Cranberry tablets: uses, dosage & background

Siski Green / 21 April 2020

The North American variety is used for juices, extracts, capsules and fresh and dried berries



Cranberry is most well known in the form of a delicious sauce for turkey and other meats. Its bright red appearance and fresh slightly tart flavour make it the perfect accompaniment. It is now grown in vast cranberry farms in North America, as well as in Chile in South America.

What is cranberry used for?

Cranberry juice, supplements or fruit is used to treat urinary tract infections or prevent them. It may also be useful in preventing tooth decay and it is also being investigated as a possible way to protect against certain digestive bacteria such as H.Pylori.

Aside from these medicinal benefits, cranberries, like many berries, contain high quantities of vitamin C, vitamin E and K1, manganese and copper. Cranberries are made up of nearly 90% water, along with fibre and carbohydrates. Cranberries, like so many other berries, are considered heart-healthy as they are so high in antioxidants. The insoluble and soluble fibre in cranberries can help your digestion if eaten in moderation, too.

What’s the history of cranberry?

Cranberries were eatan by Native Americans long before they were produced on an agricultural scale and made commercially available in the US and beyond. Native Americans used them in their foods and drinks, as well as medicinal remedies. They were even used in an early version of an energy bar, called ‘pemmican’ to keep fur traders’ energy levels up during the bitter winter months.

What’s the best way to take cranberry?

Cranberry juice, extracts, capsules, and fresh/dried berries are all products you can find relatively easily. Capsules and tablets contain higher concentrations of cranberry but processing the berries may remove some of the beneficial compounds. Juices may also contain a lot of sugar, so are best avoided. If you can find unsweetened cranberry juice drink 15-30ml per day, for fresh or frozen cranberries 40g twice a day, and capsules (with a 400mg dosage) can be taken twice a day (up to a maximum of 6 doses per day) is what is recommended to treat bladder infections and/or preventing them.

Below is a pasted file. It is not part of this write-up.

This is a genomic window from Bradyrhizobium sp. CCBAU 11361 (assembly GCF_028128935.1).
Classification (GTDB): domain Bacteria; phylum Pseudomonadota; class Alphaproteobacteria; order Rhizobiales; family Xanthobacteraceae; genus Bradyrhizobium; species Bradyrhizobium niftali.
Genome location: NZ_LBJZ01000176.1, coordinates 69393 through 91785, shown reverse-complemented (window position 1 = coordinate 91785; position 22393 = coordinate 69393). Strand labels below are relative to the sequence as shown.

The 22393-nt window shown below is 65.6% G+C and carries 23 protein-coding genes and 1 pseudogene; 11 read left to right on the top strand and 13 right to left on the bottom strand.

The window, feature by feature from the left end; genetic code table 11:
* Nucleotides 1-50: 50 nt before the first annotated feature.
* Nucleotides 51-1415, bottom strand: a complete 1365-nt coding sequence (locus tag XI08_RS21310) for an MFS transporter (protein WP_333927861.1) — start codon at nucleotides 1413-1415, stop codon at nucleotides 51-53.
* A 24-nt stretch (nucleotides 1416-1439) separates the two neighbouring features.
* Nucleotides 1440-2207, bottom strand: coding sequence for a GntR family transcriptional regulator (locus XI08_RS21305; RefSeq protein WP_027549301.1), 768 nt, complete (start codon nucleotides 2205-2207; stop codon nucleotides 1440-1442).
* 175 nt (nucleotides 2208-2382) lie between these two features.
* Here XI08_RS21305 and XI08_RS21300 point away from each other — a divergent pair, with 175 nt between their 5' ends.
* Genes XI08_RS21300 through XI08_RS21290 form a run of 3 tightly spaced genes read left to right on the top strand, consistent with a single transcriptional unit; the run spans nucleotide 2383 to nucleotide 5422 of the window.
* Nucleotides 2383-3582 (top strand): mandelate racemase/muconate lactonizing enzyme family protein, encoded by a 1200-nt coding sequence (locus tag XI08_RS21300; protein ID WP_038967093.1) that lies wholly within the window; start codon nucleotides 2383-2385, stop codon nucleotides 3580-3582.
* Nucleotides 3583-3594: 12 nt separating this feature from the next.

Fresh cranberries may be found in season (late May-June) in supermarkets but are most easily bought in frozen form. Cooked, canned cranberries (or those in cranberry sauce) have been heat-treated during processing so may not contain the same beneficial compounds as fresh.

Does cranberry really work?

Cranberry works by preventing bacteria from adhering to the bladder. By preventing this process, the bacteria can then be flushed out by your body. This means that essentially cranberry helps prevent bacteria from taking hold and producing symptoms such as pain while peeing or a desire to pee when you’ve just been (symptoms associated with UTIs). While cranberry may help relieve symptoms of a UTI you already have, you may need antibiotics to completely clear up the infection.

*Subs I used the term ‘pee’ rather than urinate as it seems to be more common on searches.

As cranberry fruit is rich in antioxidants such as quercetin, myricetin, and peonidin. Quercetin has been found to be a powerful anti-inflammatory, helping to prevent heart disease, fighting cancer cells and helping to control blood sugar levels.

The skin of cranberries also contain ursolic acid which has anti-inflammatory effects and may contribute to the cranberry’s ability to help relieve symptoms of UTI. A-type proanthocyanidins are also thought to contribute to the UTI-fighing effects of cranberries.

What are the side effects of cranberries?

For most people taking cranberry supplemtns or drinking juice, eating the fruit regularly won’t cause any problems. Eating large quantities (more than two or three handfuls of berries in one sitting) may cause stomach upset, and drinking large quantities (more than a litre a day) may raise your risk of kidney disorders.

Are there any contraindications with cranberries?

If you have prone to kidney stones, it is best to avoid cranberry products as they contain high levels of oxalates

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The material is for general information only and does not constitute investment, tax, legal, medical or other form of advice. You should not rely on this information to make (or refrain from making) any decisions. Always obtain independent, professional advice for your own particular situation.